RMIT University
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From Device-based to Device-free: Human Behaviour Sensing under Interference in Indoor Environment

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posted on 2024-06-03, 00:37 authored by Weiling Zheng
Human behavior sensing is the process of capturing, analyzing, and interpreting human actions, movements, and interactions through various sensing technologies. This field has gained significant importance across multiple domains for its potential to yield valuable insights into human activities. However, the accurate interpretation of human behavior is hindered by prevalent challenges known as interference. The interference problem in indoor human behaviour sensing applications arises from diverse sources, encompassing the inherent complexities in human movements, signals with similar frequency and spatial constraints. It introduces distortions in the sensor data, potentially reducing behavior recognition accuracy. Indoor interference can be categorized into three types: 1)motion interference, 2)signal interference, and 3)multipath interference. Each presents unique challenges that need to be addressed for robust human behavior sensing systems. This thesis endeavors to tackle the aforementioned challenges. Its objectives encompass elucidating the underlying causes of interference, proposing novel methodologies to mitigate its effects, and validating the efficacy of these approaches through empirical studies. The key contributions summarized as follows: First, addressing the challenge of motion interference, we introduce SwingLoc, a device-based localization system. Localization is an important application , particularly in indoor settings, where walking constitutes a common and distinctive whole-body movement. SwingLoc capitalizes on the natural arm swinging motion during walking and utilizes the Doppler effects generated by acoustic signals to determine the user’s location. Leveraging off-the-shelf speakers commonly found in public indoor areas, SwingLoc tracks the direction of the wearable device towards these speakers across consecutive gait cycles. By solving a nonlinear least squares problem, SwingLoc accurately calculates the user’s position. Our real-world tests involving 6 users at 2 distinct locations demonstrate SwingLoc’s effectiveness, achieving an overall localization error rate of 85% within a 2-meter range, even under challenging conditions where a maximum of three speakers are available in the environment. These experiments underscore SwingLoc’s robustness and efficacy, highlighting its potential to facilitate fine-grained location-based services and enhance human well-being. To tackle the second challenge, we design an innovative device-free system MeshID leveraging unique orthogonal signal interference for user authentication. MeshID significantly improves the sensing sensitivity on RF signal interference, enabling the extraction of subtle individual biometrics through velocity distribution profiling (VDP) features derived from less distinct finger motions, such as drawing digits in the air. We design an efficient one-shot model retraining framework, achieving high model robustness and performance in complex environments. Through comprehensive real-world experiments, our results demonstrate that MeshID achieves an identification accuracy of 95.17% on average across three distinct indoor environments. The results indicate that MeshID outperforms the state-of-the-arts in identification performance with less cost. Last, a novel RF-based system RF-Eye is proposed to capture complete target shape at once in indoor environments without the need for prior training. We design and implement Linear Frequency Modulated (LFM) baseband signal with one directional antenna, making it suitable for capturing target shape in multipath. By harnessing narrow pulse signal reflections and Doppler Frequency Shift, RF-Eye is capable of rendering a full comprehensive image of the target shape. Implemented on a Universal Software Radio Peripheral (USRP) device, RF-Eye demonstrates a remarkable 100% success rate in our experimental trials, reliably obtaining the full shape even for highly intricate target objects. In conclusion, addressing and mitigating interference in human behavior sensing are critical for unlocking the full potential of this transformative technology. As the field continues to evolve, addressing interference challenges not only fortifies the reliability of behavioral insights but also fosters to the ethical and responsible deployment of these technologies across diverse real-world applications.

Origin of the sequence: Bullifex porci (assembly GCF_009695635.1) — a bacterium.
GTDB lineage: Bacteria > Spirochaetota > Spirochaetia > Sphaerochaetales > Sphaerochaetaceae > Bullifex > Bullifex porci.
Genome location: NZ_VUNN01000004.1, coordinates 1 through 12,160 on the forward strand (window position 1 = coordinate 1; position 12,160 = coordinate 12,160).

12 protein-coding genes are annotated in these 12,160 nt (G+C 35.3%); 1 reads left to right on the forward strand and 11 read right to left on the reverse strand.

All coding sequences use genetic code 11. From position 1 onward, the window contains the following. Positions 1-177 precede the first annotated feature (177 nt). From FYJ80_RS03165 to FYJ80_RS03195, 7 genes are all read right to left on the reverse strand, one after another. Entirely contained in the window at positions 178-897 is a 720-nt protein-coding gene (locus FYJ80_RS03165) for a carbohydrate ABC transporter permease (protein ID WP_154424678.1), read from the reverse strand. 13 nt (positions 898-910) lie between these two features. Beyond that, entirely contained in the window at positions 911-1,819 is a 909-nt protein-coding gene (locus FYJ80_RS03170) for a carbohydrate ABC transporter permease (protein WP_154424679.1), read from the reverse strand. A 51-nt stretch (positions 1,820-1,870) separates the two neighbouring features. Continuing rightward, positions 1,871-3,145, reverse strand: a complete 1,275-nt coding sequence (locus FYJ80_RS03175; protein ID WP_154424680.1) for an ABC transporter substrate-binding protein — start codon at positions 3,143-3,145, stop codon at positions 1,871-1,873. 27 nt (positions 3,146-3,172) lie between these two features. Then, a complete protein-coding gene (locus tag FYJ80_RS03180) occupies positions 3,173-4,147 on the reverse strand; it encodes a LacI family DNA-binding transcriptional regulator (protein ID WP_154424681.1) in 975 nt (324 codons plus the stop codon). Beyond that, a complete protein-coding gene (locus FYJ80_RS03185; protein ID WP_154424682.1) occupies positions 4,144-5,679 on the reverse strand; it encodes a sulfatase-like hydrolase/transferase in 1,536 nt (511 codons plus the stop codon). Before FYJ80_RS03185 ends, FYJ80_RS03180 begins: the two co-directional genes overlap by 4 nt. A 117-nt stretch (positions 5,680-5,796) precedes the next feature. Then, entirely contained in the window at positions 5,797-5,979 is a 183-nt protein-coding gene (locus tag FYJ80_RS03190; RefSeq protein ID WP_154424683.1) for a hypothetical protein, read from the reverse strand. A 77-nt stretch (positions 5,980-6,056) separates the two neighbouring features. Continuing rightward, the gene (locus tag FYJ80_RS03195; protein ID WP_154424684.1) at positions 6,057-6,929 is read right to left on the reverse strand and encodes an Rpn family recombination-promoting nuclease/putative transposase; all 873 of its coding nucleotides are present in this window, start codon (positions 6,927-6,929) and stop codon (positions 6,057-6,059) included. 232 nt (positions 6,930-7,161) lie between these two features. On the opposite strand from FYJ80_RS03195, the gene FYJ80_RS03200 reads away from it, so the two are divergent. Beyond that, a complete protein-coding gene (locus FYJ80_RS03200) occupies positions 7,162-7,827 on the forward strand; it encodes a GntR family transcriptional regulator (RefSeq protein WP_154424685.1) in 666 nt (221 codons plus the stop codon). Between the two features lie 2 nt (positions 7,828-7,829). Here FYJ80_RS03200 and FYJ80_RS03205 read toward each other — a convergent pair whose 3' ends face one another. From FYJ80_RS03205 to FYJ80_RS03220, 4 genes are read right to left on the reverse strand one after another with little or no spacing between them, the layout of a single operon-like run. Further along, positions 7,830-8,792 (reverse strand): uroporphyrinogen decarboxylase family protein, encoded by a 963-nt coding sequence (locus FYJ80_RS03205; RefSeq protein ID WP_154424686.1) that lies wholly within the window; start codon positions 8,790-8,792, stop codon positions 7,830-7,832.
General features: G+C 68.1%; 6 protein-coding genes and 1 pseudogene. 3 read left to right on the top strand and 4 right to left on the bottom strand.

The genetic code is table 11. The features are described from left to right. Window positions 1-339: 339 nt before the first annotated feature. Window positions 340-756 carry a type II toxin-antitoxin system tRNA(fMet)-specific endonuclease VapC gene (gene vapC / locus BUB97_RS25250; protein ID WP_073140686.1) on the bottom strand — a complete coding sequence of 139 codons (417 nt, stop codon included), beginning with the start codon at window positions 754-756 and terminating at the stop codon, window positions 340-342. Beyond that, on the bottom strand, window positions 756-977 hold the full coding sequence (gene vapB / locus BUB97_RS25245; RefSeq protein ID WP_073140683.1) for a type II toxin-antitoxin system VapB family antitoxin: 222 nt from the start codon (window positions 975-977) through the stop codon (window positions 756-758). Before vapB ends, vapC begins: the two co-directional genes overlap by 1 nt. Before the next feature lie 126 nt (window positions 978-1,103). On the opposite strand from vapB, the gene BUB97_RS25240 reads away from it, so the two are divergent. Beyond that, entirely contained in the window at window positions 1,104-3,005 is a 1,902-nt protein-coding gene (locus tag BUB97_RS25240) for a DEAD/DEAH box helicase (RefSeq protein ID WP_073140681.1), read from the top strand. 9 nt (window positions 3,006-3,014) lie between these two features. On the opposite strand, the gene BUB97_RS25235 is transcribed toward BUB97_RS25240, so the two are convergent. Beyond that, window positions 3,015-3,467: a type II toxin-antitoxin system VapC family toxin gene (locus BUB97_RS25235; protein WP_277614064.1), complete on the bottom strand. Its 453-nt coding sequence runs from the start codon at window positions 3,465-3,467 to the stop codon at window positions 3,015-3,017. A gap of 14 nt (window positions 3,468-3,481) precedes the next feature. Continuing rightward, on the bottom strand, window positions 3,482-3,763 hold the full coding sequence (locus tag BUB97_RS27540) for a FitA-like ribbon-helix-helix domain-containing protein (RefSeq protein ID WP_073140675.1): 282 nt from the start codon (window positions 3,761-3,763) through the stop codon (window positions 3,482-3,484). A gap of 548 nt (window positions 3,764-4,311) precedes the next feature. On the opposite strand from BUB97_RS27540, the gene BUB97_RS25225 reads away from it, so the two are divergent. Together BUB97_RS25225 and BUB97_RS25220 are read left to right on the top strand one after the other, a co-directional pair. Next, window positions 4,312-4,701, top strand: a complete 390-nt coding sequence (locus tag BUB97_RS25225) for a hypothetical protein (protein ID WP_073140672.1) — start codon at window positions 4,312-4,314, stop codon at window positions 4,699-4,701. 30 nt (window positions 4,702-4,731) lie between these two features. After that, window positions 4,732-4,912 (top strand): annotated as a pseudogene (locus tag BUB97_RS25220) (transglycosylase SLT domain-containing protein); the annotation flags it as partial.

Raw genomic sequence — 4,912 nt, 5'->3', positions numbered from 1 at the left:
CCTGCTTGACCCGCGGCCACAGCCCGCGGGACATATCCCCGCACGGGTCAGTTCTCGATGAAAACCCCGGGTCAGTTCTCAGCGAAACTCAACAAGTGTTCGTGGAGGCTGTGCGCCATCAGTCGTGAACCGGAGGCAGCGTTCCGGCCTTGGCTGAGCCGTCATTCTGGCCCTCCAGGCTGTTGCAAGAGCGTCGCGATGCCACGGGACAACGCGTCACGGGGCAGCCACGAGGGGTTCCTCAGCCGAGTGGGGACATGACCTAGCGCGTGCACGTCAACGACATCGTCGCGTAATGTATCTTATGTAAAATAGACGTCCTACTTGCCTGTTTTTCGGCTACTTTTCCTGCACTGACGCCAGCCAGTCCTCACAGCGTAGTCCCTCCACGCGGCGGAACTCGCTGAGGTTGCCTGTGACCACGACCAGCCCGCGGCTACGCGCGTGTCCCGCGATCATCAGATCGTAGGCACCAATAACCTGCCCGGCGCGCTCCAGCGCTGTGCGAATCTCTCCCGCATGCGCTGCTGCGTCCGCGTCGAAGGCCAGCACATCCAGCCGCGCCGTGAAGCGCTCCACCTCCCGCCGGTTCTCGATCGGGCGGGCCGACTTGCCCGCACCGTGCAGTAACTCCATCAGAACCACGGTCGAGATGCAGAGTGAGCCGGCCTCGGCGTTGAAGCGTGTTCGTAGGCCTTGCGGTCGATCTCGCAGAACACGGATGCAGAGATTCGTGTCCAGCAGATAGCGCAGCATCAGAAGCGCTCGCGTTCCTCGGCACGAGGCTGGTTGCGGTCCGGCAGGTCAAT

Degree Type

Doctorate by Research

School name

Computing Technologies